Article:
Stocks and Commodities Magazine
Leverage...More of it in FOREX or Currency Futures?
Is there more leverage in currency futures, or FOREX?
For those that aren’t aware, there are at least two completely separate venues for currency speculation; exchange traded currency futures, and off-exchange FOREX. Equity market ETFs come in a distant third in regards to popularity and efficiency. There are certain advantages and disadvantages to each arena, in fact we’ve touched on that topic in a previous edition of this column, but when it comes to leverage and margin there isn’t a clear cut winner.
Let me first start by saying that more leverage, which is equivalent to a lower margin requirement, isn’t necessarily preferable. In fact, higher leverage is a sure-fire way to decrease the odds of trading success. With that said, it is important to be educated on the margin requirements in each venue.
Although the Intercontinental Exchanges offers some currency futures products, when traders speak of currency futures the general assumption is the CME Group’s suite of foreign exchange products. The CME Group traded currency futures require specific margin deposits. These margin deposit amounts are determined by the CME Group itself. Each futures brokerage firm offering CME Group currency futures to its clients must charge their clients a performance bond in, at least, the amount the CME Group has designated as the margin. Some brokerage firms will actually ask clients to put down more margin than is required by the exchange. This is known as an “up-charge”. If your broker does this, you should probably look for a new broker simply because it insinuates corner cutting by risk management, and there is no telling where they are doing so in other areas.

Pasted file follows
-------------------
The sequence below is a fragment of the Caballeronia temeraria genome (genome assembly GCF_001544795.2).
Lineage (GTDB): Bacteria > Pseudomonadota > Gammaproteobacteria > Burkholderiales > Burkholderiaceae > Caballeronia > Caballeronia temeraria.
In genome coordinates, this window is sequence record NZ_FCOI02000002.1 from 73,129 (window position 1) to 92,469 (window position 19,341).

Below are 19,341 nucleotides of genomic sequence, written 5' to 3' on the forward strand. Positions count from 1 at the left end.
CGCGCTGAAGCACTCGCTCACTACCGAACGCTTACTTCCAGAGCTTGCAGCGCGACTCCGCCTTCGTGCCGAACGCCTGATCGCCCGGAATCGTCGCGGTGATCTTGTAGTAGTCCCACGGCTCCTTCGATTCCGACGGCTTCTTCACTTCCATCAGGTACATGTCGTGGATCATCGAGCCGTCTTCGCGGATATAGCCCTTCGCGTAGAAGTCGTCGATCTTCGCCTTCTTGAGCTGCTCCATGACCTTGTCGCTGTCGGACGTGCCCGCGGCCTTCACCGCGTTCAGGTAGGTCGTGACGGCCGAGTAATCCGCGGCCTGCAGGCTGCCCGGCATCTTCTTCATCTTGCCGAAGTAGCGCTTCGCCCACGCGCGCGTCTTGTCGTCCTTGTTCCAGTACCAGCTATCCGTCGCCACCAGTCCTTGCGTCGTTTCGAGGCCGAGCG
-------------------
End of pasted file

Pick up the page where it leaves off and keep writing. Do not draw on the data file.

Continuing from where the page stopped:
Margin vs. Day Trading Margin
Here is where things get tricky; clients that are day trading currency futures are likely granted a margin requirement lower than the exchange designation by their brokerage firm as long as they close the position at the end of the trading day. This is known as day trading margin, and can range from half of the exchange posted margin to as little as 5 to 10%. Specifically, if the margin to trade 100,000 units of the Euro against the dollar (equivalent to 1 full-sized futures contract) in the futures market is $3,400 a futures broker might let you buy or sell a contract with $1,700 or less in your trading account assuming you exit the position before the end of the trading session.
Read more about where you get more leverage when trading in the August 2015 issue of Stocks & Commodities Magazine